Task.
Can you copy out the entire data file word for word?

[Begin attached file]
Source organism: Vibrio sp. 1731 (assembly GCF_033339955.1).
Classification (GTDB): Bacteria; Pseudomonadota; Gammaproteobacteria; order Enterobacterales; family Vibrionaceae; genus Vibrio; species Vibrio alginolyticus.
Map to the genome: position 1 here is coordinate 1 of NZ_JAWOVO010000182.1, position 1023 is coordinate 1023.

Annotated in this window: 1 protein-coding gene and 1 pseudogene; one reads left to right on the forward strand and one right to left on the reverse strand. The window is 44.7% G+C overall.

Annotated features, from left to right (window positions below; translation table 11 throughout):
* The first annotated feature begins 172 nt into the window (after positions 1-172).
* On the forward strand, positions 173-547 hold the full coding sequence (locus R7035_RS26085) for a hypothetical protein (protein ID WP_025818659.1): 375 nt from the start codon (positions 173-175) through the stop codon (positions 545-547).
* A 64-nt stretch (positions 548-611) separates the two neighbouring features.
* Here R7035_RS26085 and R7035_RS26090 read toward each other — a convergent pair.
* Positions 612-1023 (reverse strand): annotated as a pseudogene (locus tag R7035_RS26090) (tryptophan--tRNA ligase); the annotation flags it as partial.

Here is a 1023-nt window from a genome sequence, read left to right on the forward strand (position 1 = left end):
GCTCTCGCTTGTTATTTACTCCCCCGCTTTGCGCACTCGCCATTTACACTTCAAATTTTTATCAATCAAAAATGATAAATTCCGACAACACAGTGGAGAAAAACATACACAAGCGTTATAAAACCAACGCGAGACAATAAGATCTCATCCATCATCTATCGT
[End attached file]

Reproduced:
Source organism: Vibrio sp. 1731 (assembly GCF_033339955.1).
Classification (GTDB): Bacteria; Pseudomonadota; Gammaproteobacteria; order Enterobacterales; family Vibrionaceae; genus Vibrio; species Vibrio alginolyticus.
Map to the genome: position 1 here is coordinate 1 of NZ_JAWOVO010000182.1, position 1023 is coordinate 1023.

Annotated in this window: 1 protein-coding gene and 1 pseudogene; one reads left to right on the forward strand and one right to left on the reverse strand. The window is 44.7% G+C overall.

Annotated features, from left to right (window positions below; translation table 11 throughout):
* The first annotated feature begins 172 nt into the window (after positions 1-172).
* On the forward strand, positions 173-547 hold the full coding sequence (locus R7035_RS26085) for a hypothetical protein (protein ID WP_025818659.1): 375 nt from the start codon (positions 173-175) through the stop codon (positions 545-547).
* A 64-nt stretch (positions 548-611) separates the two neighbouring features.
* Here R7035_RS26085 and R7035_RS26090 read toward each other — a convergent pair.
* Positions 612-1023 (reverse strand): annotated as a pseudogene (locus tag R7035_RS26090) (tryptophan--tRNA ligase); the annotation flags it as partial.

Here is a 1023-nt window from a genome sequence, read left to right on the forward strand (position 1 = left end):
GCTCTCGCTTGTTATTTACTCCCCCGCTTTGCGCACTCGCCATTTACACTTCAAATTTTTATCAATCAAAAATGATAAATTCCGACAACACAGTGGAGAAAAACATACACAAGCGTTATAAAACCAACGCGAGACAATAAGATCTCATCCATCATCTATCGT